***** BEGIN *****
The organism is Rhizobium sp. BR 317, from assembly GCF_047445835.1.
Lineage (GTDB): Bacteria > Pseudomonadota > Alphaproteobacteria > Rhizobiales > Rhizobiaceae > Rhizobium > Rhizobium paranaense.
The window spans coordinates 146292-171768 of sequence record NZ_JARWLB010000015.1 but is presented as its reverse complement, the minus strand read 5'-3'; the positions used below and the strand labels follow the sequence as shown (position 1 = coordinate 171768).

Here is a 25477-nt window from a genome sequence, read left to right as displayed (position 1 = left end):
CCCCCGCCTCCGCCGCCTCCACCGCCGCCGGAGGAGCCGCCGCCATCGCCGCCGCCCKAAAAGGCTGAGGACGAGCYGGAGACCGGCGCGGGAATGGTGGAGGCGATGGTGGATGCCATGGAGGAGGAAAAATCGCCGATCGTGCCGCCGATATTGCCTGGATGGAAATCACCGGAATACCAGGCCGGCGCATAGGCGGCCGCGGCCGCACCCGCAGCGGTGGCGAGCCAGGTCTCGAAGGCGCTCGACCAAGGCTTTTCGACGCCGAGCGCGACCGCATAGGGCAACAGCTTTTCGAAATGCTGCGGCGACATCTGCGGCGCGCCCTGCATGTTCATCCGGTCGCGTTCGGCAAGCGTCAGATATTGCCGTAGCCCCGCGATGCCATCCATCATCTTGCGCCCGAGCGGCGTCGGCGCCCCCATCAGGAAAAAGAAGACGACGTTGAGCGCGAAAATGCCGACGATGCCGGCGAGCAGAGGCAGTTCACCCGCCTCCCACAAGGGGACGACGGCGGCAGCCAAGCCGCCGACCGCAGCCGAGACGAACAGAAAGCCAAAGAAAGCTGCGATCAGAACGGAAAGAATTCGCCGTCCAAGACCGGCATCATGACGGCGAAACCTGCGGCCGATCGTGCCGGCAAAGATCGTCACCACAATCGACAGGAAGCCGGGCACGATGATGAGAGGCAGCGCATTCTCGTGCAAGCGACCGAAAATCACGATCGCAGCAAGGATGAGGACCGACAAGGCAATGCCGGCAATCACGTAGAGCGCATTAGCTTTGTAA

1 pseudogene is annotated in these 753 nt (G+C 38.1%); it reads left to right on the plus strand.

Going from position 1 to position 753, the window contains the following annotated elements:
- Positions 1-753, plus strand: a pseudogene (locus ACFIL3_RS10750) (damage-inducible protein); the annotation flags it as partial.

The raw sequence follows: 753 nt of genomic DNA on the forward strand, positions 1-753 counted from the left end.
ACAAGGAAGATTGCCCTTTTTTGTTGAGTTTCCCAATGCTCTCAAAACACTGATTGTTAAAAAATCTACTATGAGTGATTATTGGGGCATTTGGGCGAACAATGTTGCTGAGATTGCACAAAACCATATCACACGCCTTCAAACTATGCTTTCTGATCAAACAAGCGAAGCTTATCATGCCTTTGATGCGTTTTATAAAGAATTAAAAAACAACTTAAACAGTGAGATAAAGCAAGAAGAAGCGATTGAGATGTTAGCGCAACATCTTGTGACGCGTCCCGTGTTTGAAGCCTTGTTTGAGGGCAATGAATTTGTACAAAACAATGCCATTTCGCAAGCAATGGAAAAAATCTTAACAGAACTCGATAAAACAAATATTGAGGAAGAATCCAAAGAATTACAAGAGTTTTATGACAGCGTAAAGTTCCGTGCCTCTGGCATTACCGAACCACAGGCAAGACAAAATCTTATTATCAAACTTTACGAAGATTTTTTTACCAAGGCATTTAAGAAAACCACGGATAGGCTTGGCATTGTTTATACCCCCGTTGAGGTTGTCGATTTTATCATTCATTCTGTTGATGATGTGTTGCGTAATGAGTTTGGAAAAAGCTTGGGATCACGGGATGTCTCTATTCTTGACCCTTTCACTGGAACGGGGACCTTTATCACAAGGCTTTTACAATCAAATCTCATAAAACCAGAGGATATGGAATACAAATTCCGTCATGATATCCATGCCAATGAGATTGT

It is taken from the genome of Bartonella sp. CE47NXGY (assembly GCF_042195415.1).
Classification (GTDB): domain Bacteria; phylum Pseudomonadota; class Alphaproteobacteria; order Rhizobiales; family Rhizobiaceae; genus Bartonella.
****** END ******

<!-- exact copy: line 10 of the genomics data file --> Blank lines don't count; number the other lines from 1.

ACAAGGAAGATTGCCCTTTTTTGTTGAGTTTCCCAATGCTCTCAAAACACTGATTGTTAAAAAATCTACTATGAGTGATTATTGGGGCATTTGGGCGAACAATGTTGCTGAGATTGCACAAAACCATATCACACGCCTTCAAACTATGCTTTCTGATCAAACAAGCGAAGCTTATCATGCCTTTGATGCGTTTTATAAAGAATTAAAAAACAACTTAAACAGTGAGATAAAGCAAGAAGAAGCGATTGAGATGTTAGCGCAACATCTTGTGACGCGTCCCGTGTTTGAAGCCTTGTTTGAGGGCAATGAATTTGTACAAAACAATGCCATTTCGCAAGCAATGGAAAAAATCTTAACAGAACTCGATAAAACAAATATTGAGGAAGAATCCAAAGAATTACAAGAGTTTTATGACAGCGTAAAGTTCCGTGCCTCTGGCATTACCGAACCACAGGCAAGACAAAATCTTATTATCAAACTTTACGAAGATTTTTTTACCAAGGCATTTAAGAAAACCACGGATAGGCTTGGCATTGTTTATACCCCCGTTGAGGTTGTCGATTTTATCATTCATTCTGTTGATGATGTGTTGCGTAATGAGTTTGGAAAAAGCTTGGGATCACGGGATGTCTCTATTCTTGACCCTTTCACTGGAACGGGGACCTTTATCACAAGGCTTTTACAATCAAATCTCATAAAACCAGAGGATATGGAATACAAATTCCGTCATGATATCCATGCCAATGAGATTGT